Nepali Media and Madhesi Movement

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The ABCs of journalism – Accurate, Balanced and Credible – are most debated in the Nepali media. Throughout our history, media has been praised for its positive and effective role in favour of democracy, human rights, freedom and equality. But are they balanced and impartial? For all the years, journalist themselves and experts from other fronts also saluted the Nepali media saying it has always played a role of catalyst for the good of all – be it during the student movement of 1980, of 1990 or during the Jana Andolan II.

But along the road, experts have pointed out that Nepali media was not as objective, balanced and impartial while highlighting or covering the first mass movement launched by the Madhesi community at the beginning of this year.

Prof Lal Deusa Rai of Tribhuvan University argues that it was the lapse of the professionalism among media workers that turned the Madhesis against the media. He did not deny the political and criminal attack on media and media persons during the 21-day long Madhesi movement, but said lack of accuracy, balance and impartiality in news reports appearing on print or electronic media was one of the many reasons that evoked the Terai unrest.

Dozens of journalists were attacked, manhandled, threatened, their offices wrecked, their vehicle burnt and distribution or transmission obstructed during the movement. The leading media bodies operating from the central level failed to maintain accuracy in the news and find out the root cause of the unrest.

Former general manager of the Nepal Television, Tapa Nath Sukla, stressed that media in Nepal needs to make more effort to keep their credibility, impartiality while the political forces must keep away from influencing the media for their personal gains. He however said the local media in the districts had been more impartial comparatively.

According to a new research carried out by Freedom Forum, whose team included senior journalists, rights advocates, lawyers and university professors, the national media has been more critical while giving space to news related to the Terai unrest. Since the beginning of the movement from Lahan, where a student was killed by Maoist affiliated Young Communist League (YCL), the media had used most quotes of critical persons who said the unrest was evoked by the palace, Indian fundamentalists, foreign forces and such others.

Senior journalist Gokul Pokhrel, who led the research, says Nepali media failed to play a non-partisan role while highlighting the unfolding events of the movement. The languages used in the news items in several instances were attacking towards agitators, others exaggerating while the rest reported without facts, he stated.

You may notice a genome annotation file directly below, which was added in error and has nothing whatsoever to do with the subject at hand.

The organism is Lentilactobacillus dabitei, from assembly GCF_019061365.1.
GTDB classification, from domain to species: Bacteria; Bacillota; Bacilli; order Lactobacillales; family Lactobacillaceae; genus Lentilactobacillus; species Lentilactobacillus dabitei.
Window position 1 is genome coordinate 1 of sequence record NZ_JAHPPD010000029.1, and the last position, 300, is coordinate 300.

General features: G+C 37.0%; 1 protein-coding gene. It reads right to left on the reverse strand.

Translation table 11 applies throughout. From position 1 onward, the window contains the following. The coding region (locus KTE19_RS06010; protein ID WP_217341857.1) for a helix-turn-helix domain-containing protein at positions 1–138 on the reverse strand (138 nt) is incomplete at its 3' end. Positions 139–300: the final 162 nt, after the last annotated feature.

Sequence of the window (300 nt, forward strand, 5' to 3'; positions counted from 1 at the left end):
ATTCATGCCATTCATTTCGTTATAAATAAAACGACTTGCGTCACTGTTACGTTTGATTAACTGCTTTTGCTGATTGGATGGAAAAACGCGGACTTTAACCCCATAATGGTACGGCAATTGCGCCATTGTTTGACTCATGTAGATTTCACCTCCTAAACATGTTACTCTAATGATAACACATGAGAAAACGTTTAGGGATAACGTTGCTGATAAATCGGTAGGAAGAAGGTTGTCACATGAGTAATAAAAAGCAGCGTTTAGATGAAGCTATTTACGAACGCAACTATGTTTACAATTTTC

In turn, the agitators became more furious against media, the foremost being Kantipur Publications, though local media in the district were most affected. The research has also pointed out that reports sent by local reporters were altered to have a negative connotation by the editors in Kathmandu eventually leading the Madhesis to become more aggressive against the mainstream media. At the centre, the editors explained the unrest as what they perceived, while in districts the agitators forced the local media to write or broadcast in their favour.

During this period, a number of publications and radio stations were forced to remain shutdown while the agitators compelled the local cable TV operators to telecast CDs prepared to evoke ethnic enmity between the Madhesis and the Pahades.

Journalist Binod Dhungel said as reporters in the districts cannot be so impartial and accurate while collecting news in a situation where their lives are under threat, the research report failed to suggest that media owners had not trained journalists on how to report on such critical situations. Gopal Thapaliya of SAFMA Nepal stressed on the need to highlight the news of movement for judicial freedom and to be objective. He termed the Terai unrest an movement for 'judicial freedom' and that the media has to give priority to such news with facts.

Tara Nath Dalal, former president of Federation of Nepali Journalists (FNJ) added journalists entrusted to protect the rights of others cannot maintain absolute impartiality and accuracy in a situation where their life is in danger; therefore sharpening of skills of the Nepali journalists to suit the conflict situation in the society is the need of the hour.

At the same time, the research has cautioned the hidden political interests of media owners be revised to present an Accurate, Balanced and Credible news of all sections. Expansion of media industry has not always meant it protected the rights of the people and brought in the voice of voiceless. Looking towards the impacts of the news item has become necessary for Nepali journalists, the research added.

note to editors: This article written by Indra Adhikari originally appeared on i could notupload the image